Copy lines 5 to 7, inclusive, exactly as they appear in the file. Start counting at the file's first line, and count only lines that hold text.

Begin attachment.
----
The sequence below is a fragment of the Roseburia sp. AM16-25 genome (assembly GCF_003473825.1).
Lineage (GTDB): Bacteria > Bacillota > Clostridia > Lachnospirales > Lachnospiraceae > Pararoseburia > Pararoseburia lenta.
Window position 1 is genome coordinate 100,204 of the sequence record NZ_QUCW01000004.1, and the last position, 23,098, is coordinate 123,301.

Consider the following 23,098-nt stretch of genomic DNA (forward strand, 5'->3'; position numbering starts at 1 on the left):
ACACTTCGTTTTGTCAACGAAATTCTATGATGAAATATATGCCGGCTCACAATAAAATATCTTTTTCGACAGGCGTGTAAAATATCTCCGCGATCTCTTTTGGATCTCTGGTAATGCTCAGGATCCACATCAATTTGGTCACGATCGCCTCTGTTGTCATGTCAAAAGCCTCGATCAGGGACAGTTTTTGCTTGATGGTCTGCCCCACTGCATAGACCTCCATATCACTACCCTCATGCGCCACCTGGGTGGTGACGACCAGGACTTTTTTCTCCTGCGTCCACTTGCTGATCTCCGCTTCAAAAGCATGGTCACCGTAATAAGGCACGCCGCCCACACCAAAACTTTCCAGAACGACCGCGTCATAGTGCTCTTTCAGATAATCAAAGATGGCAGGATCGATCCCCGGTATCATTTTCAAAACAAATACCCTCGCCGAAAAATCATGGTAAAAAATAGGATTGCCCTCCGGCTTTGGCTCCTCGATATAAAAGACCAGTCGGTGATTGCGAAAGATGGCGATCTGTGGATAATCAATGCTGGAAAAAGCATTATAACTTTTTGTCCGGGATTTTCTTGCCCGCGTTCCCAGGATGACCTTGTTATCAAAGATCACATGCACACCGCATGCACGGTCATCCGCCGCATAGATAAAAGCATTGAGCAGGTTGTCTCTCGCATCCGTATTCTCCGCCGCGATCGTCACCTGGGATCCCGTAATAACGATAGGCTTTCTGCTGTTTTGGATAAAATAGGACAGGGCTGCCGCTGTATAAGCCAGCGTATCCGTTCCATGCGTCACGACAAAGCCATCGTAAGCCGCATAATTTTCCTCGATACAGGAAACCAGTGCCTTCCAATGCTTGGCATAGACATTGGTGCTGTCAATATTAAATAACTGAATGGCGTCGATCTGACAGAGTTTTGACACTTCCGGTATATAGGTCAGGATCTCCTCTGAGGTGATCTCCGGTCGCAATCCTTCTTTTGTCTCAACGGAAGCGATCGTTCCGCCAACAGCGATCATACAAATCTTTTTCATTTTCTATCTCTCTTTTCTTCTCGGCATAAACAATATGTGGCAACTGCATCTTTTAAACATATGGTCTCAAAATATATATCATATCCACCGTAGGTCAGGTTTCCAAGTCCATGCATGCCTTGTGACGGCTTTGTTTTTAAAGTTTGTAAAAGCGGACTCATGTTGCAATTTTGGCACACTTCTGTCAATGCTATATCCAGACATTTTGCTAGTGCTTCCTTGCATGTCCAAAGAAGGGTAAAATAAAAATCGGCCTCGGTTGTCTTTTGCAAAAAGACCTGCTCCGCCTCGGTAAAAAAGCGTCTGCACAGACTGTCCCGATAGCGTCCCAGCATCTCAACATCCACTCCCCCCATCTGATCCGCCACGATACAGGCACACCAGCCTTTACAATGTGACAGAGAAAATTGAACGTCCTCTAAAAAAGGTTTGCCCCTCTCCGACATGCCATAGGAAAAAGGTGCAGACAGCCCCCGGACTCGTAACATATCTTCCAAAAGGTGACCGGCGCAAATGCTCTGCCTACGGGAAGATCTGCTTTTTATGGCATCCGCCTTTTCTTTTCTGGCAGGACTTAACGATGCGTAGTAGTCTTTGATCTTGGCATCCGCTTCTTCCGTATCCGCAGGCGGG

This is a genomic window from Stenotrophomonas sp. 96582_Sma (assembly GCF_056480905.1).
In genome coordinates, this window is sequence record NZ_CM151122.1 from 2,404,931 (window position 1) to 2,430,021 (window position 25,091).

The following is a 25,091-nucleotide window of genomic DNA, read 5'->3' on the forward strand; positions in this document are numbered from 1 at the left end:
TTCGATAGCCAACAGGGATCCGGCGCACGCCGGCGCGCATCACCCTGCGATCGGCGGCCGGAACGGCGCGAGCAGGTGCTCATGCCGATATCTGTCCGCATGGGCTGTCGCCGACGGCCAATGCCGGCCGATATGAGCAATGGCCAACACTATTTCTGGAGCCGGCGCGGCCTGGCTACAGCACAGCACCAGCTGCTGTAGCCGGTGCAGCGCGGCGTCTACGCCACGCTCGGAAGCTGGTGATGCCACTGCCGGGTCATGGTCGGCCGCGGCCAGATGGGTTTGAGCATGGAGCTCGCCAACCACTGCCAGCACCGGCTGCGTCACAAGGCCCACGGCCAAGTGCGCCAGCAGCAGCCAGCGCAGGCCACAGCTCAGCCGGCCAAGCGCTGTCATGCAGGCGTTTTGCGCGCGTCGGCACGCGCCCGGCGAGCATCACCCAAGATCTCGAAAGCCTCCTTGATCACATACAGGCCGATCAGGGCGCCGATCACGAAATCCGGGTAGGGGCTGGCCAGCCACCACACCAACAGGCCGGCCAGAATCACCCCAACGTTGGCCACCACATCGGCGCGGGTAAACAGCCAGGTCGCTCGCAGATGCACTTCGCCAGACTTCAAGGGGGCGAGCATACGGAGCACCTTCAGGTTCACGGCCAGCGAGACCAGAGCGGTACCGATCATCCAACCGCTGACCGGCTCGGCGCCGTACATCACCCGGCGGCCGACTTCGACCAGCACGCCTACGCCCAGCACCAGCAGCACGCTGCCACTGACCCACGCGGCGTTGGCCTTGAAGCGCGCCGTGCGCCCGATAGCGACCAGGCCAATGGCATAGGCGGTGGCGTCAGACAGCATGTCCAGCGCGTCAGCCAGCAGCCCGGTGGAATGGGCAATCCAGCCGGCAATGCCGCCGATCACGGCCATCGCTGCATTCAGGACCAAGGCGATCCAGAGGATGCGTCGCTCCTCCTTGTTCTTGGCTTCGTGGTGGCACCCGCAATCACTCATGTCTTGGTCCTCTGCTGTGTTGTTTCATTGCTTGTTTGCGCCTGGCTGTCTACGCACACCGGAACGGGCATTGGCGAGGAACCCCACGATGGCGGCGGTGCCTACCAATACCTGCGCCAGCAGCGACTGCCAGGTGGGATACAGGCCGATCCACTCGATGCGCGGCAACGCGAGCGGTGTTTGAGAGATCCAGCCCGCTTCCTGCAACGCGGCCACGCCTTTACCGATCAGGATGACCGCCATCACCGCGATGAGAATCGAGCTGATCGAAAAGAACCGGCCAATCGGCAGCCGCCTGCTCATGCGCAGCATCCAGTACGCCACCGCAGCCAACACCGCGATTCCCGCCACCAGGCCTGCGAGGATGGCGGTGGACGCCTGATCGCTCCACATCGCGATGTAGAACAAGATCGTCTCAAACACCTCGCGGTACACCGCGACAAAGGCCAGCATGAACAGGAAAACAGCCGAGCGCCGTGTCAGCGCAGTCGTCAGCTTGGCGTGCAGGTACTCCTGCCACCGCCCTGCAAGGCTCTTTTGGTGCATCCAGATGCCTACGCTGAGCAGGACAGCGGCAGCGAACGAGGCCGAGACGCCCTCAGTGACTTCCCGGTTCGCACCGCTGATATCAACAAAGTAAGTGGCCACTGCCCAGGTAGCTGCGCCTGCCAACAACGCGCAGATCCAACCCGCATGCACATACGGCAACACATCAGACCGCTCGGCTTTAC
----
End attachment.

ACACTTCGTTTTGTCAACGAAATTCTATGATGAAATATATGCCGGCTCACAATAAAATATCTTTTTCGACAGGCGTGTAAAATATCTCCGCGATCTCTTTTGGATCTCTGGTAATGCTCAGGATCCACATCAATTTGGTCACGATCGCCTCTGTTGTCATGTCAAAAGCCTCGATCAGGGACAGTTTTTGCTTGATGGTCTGCCCCACTGCATAGACCTCCATATCACTACCCTCATGCGCCACCTGGGTGGTGACGACCAGGACTTTTTTCTCCTGCGTCCACTTGCTGATCTCCGCTTCAAAAGCATGGTCACCGTAATAAGGCACGCCGCCCACACCAAAACTTTCCAGAACGACCGCGTCATAGTGCTCTTTCAGATAATCAAAGATGGCAGGATCGATCCCCGGTATCATTTTCAAAACAAATACCCTCGCCGAAAAATCATGGTAAAAAATAGGATTGCCCTCCGGCTTTGGCTCCTCGATATAAAAGACCAGTCGGTGATTGCGAAAGATGGCGATCTGTGGATAATCAATGCTGGAAAAAGCATTATAACTTTTTGTCCGGGATTTTCTTGCCCGCGTTCCCAGGATGACCTTGTTATCAAAGATCACATGCACACCGCATGCACGGTCATCCGCCGCATAGATAAAAGCATTGAGCAGGTTGTCTCTCGCATCCGTATTCTCCGCCGCGATCGTCACCTGGGATCCCGTAATAACGATAGGCTTTCTGCTGTTTTGGATAAAATAGGACAGGGCTGCCGCTGTATAAGCCAGCGTATCCGTTCCATGCGTCACGACAAAGCCATCGTAAGCCGCATAATTTTCCTCGATACAGGAAACCAGTGCCTTCCAATGCTTGGCATAGACATTGGTGCTGTCAATATTAAATAACTGAATGGCGTCGATCTGACAGAGTTTTGACACTTCCGGTATATAGGTCAGGATCTCCTCTGAGGTGATCTCCGGTCGCAATCCTTCTTTTGTCTCAACGGAAGCGATCGTTCCGCCAACAGCGATCATACAAATCTTTTTCATTTTCTATCTCTCTTTTCTTCTCGGCATAAACAATATGTGGCAACTGCATCTTTTAAACATATGGTCTCAAAATATATATCATATCCACCGTAGGTCAGGTTTCCAAGTCCATGCATGCCTTGTGACGGCTTTGTTTTTAAAGTTTGTAAAAGCGGACTCATGTTGCAATTTTGGCACACTTCTGTCAATGCTATATCCAGACATTTTGCTAGTGCTTCCTTGCATGTCCAAAGAAGGGTAAAATAAAAATCGGCCTCGGTTGTCTTTTGCAAAAAGACCTGCTCCGCCTCGGTAAAAAAGCGTCTGCACAGACTGTCCCGATAGCGTCCCAGCATCTCAACATCCACTCCCCCCATCTGATCCGCCACGATACAGGCACACCAGCCTTTACAATGTGACAGAGAAAATTGAACGTCCTCTAAAAAAGGTTTGCCCCTCTCCGACATGCCATAGGAAAAAGGTGCAGACAGCCCCCGGACTCGTAACATATCTTCCAAAAGGTGACCGGCGCAAATGCTCTGCCTACGGGAAGATCTGCTTTTTATGGCATCCGCCTTTTCTTTTCTGGCAGGACTTAACGATGCGTAGTAGTCTTTGATCTTGGCATCCGCTTCTTCCGTATCCGCAGGCGGG

This is a genomic window from Stenotrophomonas sp. 96582_Sma (assembly GCF_056480905.1).
In genome coordinates, this window is sequence record NZ_CM151122.1 from 2,404,931 (window position 1) to 2,430,021 (window position 25,091).